Tips on showing Honey
We encourage every beekeeper to enter a Honey Comprtition. The discipline involved in preparing the exhibit teaches a lot about the proper way to present your honey and other hive products. There are many senior beekeepers in our association who are very happy to assist with advice, and handy tips on what is required for successful exhibiting.
Be aware of judging criteria:
Density : Measured on a refractometer; more dense honey scores high points.
Aroma : Judged when the lid is removed from the jar.
Flavour : The judge tastes a small sample.
Colour : in relation to allocated class, which ranges from : Light, Golden, Dark
Clearness and Brightness : Cloudy dull honey loses points.
Finish : Quality of jar ; No imperfections ; Appropriate air space under lid – fill to 6mm of the top.
Select your honey: During the year we all experience the excitement of producing a special honey crop – great flavour and aroma, very clear and dense. Right then is the time to put aside about 1.5 kg – make sure you select a frame of honey that is fully capped on both sides, and preferably gather the honey by hand, rather than mechanically extracted. First drain the honey through a colander, then strain through muslin. Store honey in a glass jar in a cool, dark place. Avoid exposure to moisture, air and heat. Tag jars with date, and source/site.
Prepare your liquid honey entries: A few weeks before the show take out your samples and decide which ones to enter.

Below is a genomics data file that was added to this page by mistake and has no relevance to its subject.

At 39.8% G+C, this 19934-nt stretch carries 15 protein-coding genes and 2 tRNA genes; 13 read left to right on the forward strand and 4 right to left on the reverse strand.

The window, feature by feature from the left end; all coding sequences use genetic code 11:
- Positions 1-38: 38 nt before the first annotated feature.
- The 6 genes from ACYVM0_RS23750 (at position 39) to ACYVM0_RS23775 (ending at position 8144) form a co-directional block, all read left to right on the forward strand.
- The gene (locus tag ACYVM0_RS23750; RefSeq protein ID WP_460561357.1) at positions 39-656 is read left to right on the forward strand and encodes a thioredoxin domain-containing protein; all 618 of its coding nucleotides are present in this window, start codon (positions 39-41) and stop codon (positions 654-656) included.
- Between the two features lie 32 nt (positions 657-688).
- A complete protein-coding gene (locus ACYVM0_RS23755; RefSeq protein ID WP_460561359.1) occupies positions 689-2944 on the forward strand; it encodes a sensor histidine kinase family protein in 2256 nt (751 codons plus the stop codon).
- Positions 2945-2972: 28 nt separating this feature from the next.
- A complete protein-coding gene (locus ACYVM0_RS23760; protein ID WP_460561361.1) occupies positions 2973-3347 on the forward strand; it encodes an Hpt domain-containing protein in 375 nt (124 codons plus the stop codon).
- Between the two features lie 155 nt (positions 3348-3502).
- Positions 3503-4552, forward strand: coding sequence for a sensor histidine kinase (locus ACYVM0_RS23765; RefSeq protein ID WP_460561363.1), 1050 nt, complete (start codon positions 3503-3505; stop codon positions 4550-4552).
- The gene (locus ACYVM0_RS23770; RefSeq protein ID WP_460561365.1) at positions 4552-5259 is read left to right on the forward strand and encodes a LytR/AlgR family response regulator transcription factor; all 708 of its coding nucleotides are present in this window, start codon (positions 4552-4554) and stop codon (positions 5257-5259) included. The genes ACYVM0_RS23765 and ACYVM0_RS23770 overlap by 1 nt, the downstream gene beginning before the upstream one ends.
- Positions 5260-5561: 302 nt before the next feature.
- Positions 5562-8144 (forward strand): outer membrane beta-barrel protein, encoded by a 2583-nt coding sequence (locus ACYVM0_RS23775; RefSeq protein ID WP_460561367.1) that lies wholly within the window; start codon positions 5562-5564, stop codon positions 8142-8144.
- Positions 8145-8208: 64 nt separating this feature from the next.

Obtain 2 x 500g jars (with lids) for each entry. Wash jars in warm soapy water, rinse & dry well. Fill the two jars to the brim with honey, remove any blemishes, stand for 24 hours. During this time it’s good to stand the jars in direct sunlight for an hour or two – this seems to energise the honey. (Only place in sun if a glass jar is being used, not plastic). Skim off any froth. Make sure the level of the honey is 6 mm from the brim (this is a requirement of the judges). Remove a bit of honey until this level is reached. Check and clean jar and lid. Make sure this is completed a few days before delivery to allow for final settling. Always keep the jars still and upright. Deliver to the steward on time.
So the floral sources and the bees have done their best to produce a quality honey and you have added your skill in preparing it to its best advantage. It can take only one hive and one proud beekeeper to produce a quality winning entry.
Novice classes: This class can be entered by anyone who has not won first Prize in a Honey Show.
Children’s Classes (any child up to 16 years on date of Honey Show) These entries must be the child’s own work, with only age appropriate assistance given.
Faults which eliminate
- underweight – check weigh your empty jars, weigh your full ones and subtract.